It was another gorgeous spring day in Bathurst, with birds vying for trees and plum blossoms dusting the footpaths with pink petals. The priest in white and gold stood on the steps as we made our way into the cathedral with its giant sandstone columns, soaring stained glass windows and an altar surrounded by dozens of flickering candles. There were easels holding up two portrait shots of a beautiful brown-haired woman. One was a close up with her chin resting on her hands. The other showed her with a young boy. Moving quietly among us were Zenio Lapka and Chris Seabrook, photographers for the Bathurst City Life and the Western Advocate. Their presence was a reminder that this was not an ordinary memorial service. People were here, and people would want to know about this ceremony, because Nadia Cameron is one of the 62.
So far this year, that we know of, 62 women have died at the hands of their partners or ex-partners. Back in July, the number was not quite that high, but it was climbing. It was on July 18, the day Bathurst was blanketed in snow, that word went around town that something dreadful had happened: Elie Issa, proprietor of the ever-popular Elie’s Cafe, right in the middle of town, had murdered his ex-partner Nadia, who worked at Bathurst Real Estate a couple of doors down. He’d shot Nadia twice in his living room in his house at Kelso, and then he had turned the gun on himself. It was shattering. In the days afterwards, piles of flowers appeared at the doors of both premises.
Today’s service was a chance to to process the shock and celebrate a beautiful life cut short.
“As Nadia died violently and suddenly is important for us to gather as a community and grieve together,” said the celebrant, Father Paul Devitt.
The cathedral was the appropriate place because Nadia was a regular churchgoer. Father Devitt pointed out the spot where Nadia usually sat on Sunday mornings.
Nadia’s friend, Barb McTaggart, read the prayer of St Francis of Assisi. Where there is hatred, let me sow love; where there is injury, pardon…
Another friend, Lee Illingworth, told us that her own youngest son and Nadia’s son Jordan had been best friends for three years. They’d both attended the Cathedral school. The boys had ridden motorbikes, gone swimming, played soccer and eaten at McDonalds together. Lee had first seen Nadia at the school gate wearing “Kylie Minogue hotpants and a boob tube”. She was a woman who took great care of her appearance, and was quite open about trips to Sydney for cosmetic procedures and hair extensions.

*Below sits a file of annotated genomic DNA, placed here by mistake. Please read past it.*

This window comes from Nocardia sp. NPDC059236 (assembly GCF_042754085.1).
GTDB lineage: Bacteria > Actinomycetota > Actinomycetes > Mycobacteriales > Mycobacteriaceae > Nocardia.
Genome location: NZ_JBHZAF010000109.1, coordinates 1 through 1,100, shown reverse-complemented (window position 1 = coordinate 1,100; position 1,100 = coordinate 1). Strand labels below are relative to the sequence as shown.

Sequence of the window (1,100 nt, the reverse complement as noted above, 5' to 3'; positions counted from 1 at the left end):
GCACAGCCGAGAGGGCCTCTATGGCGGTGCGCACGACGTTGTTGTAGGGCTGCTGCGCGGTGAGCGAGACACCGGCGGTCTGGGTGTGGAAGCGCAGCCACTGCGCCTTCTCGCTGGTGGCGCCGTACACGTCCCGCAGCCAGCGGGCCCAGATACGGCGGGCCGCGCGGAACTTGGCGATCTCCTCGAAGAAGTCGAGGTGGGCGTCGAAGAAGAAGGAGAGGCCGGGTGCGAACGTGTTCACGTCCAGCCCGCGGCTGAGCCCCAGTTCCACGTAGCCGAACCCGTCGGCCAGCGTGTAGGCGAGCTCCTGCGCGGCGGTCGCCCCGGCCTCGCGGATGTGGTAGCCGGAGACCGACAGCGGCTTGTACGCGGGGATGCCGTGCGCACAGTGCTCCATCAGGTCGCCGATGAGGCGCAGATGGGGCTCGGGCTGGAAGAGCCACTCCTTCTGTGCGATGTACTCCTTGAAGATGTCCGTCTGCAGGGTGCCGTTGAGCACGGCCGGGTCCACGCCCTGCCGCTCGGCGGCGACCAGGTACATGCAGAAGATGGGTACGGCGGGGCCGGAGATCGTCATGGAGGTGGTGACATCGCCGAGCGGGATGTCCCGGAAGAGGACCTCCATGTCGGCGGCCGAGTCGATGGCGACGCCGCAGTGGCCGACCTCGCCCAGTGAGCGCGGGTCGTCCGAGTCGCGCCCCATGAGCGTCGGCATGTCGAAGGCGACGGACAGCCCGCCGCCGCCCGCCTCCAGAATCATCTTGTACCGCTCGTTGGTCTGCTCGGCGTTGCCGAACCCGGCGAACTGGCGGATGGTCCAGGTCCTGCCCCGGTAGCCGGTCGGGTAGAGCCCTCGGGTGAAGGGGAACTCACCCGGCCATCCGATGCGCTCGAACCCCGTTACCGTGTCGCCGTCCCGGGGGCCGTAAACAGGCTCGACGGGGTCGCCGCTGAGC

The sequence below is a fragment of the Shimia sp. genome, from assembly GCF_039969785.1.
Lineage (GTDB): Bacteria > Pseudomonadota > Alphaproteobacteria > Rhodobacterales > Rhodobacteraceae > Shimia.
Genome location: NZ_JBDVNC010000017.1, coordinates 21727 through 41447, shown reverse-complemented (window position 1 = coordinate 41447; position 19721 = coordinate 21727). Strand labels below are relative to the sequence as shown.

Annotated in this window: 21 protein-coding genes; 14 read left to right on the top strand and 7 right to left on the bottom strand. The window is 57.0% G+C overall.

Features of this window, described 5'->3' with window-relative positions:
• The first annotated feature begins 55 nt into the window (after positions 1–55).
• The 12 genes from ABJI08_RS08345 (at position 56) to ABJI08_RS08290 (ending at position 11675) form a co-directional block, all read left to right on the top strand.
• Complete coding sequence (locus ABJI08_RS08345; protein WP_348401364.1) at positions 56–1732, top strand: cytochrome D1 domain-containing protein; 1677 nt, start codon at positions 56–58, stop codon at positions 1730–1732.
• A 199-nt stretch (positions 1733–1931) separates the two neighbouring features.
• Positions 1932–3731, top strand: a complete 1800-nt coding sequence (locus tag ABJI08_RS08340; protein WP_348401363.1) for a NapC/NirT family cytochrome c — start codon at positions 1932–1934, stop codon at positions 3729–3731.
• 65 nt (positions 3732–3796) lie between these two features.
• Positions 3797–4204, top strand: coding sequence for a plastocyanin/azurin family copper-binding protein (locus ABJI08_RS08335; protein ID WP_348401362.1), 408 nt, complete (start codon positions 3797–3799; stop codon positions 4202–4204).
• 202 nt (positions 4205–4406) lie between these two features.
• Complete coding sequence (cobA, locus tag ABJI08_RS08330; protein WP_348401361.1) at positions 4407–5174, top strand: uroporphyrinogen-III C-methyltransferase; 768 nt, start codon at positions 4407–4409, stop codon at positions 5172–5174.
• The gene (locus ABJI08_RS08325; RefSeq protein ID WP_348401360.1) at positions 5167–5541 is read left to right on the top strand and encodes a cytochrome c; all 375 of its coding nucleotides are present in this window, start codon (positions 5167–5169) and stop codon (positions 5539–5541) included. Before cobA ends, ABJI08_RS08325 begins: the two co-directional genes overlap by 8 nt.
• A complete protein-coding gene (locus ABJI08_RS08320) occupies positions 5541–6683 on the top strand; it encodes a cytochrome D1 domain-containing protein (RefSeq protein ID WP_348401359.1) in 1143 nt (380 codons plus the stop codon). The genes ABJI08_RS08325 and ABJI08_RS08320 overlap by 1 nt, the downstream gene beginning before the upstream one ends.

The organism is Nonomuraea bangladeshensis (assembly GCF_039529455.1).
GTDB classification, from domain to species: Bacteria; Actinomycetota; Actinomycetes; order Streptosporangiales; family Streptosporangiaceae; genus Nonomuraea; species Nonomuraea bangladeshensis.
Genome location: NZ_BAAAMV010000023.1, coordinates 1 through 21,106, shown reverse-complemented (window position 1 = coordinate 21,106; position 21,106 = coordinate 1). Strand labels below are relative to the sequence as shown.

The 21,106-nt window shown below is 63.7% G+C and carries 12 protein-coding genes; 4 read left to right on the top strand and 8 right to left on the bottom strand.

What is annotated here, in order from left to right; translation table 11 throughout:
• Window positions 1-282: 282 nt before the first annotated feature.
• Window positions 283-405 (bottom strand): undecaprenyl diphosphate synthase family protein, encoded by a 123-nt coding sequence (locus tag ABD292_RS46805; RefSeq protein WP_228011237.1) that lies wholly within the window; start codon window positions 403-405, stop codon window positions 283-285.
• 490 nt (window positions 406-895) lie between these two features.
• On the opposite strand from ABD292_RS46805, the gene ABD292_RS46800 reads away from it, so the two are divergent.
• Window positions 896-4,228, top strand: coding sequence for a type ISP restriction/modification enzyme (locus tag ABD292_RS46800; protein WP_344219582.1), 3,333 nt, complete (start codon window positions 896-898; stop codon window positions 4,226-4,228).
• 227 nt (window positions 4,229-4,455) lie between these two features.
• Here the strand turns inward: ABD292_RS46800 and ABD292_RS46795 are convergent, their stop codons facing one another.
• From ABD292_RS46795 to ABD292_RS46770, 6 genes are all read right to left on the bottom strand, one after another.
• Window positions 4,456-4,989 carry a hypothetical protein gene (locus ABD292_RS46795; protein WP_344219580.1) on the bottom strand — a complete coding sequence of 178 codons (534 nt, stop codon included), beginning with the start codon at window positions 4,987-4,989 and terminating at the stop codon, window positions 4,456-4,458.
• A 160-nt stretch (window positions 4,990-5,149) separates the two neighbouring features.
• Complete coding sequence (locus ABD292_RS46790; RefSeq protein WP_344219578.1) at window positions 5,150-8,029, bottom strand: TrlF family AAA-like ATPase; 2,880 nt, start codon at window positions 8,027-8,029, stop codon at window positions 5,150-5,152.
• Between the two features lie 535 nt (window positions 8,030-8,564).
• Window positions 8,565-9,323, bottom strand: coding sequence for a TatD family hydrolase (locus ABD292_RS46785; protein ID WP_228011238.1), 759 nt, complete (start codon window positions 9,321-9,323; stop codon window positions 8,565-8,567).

“She wasn’t bragging, she was just telling me in case I needed to get some hair extensions,” said Lee.
She spoke of Nadia’s generous spirit and care in showing her friends that she cared for them.
“Every time I see a beautiful woman I’ll think of Nadia,” said Lee.
David Swan, speaking on behalf of Judge Andrew Colefax SC, who was unable to attend because of illness, read out First Corinthians Chapter 13: And now these three remain: faith, hope and love. But the greatest of these is love.
Another friend, Christine Le Fevre, who runs the Bishops Court Estate boutique hotel, said Nadia had come into her life in “such an effervescent way”. Nadia had turned up to book her son’s Christening party, but stayed on to become one of Christine’s dearest friends. She was a “beautiful gorgeous girl” who lit up a room; she never forgot a birthday or other special occasion; she was radiant, beaming with life, a beauty on the inside as well as on the outside. She loved the finer things in life, like champagne and shoes and Paris. Christine and her husband David Swan had been in Paris when they got the news of Nadia’s death in the middle of the night. The following day, David went to the Somme as planned but Christine was in no mood for the battlefield. Instead, she spent the day shopping with Nadia, seeing things Nadia would have liked to see, buying things Nadia would have liked to have.
“She’s been taken from us,” said Christine.
Christine said she had taken all the flowers and cards left for Nadia outside Bathurst Real Estate office and was composting them ready for a memorial garden in her honour. The garden will feature a lipstick maple tree.
And then Christine turned her attention to the 62. She said that TV presenter Lisa Wilkinson had spoken out against domestic violence, and Nadia’s face was there on screen as she spoke.
“Nadia’s out there being remembered in our world,” Christine said. “We must stop this from happening.”
Barb McTaggart added her own memories of Nadia. The two women had met at the Health World gym. Nadia had shown a great talent for chatting, exercising and keeping up with the instructor at the same time.
Michael Buble’s “Home” and “Flying High” rang out from the overhead speakers.A team of beautifully dressed women – dressed in honour of Nadia’s dress sense – gave out tiny plastic glasses of champagne or sparkling mineral water. Father Devitt asked us all to be upstanding. He said we should stand partly so that we could drink a toast to Nadia, and partly because “we must make a stand against domestic violence.”A woman came along the pews handing out fresh long-stemmed white roses.And then we all spilled out onto William Street. Just a couple of blocks away, Elie’s Cafe remains closed. But Bathurst Real Estate will open its doors as usual tomorrow. And it was still a beautiful spring day.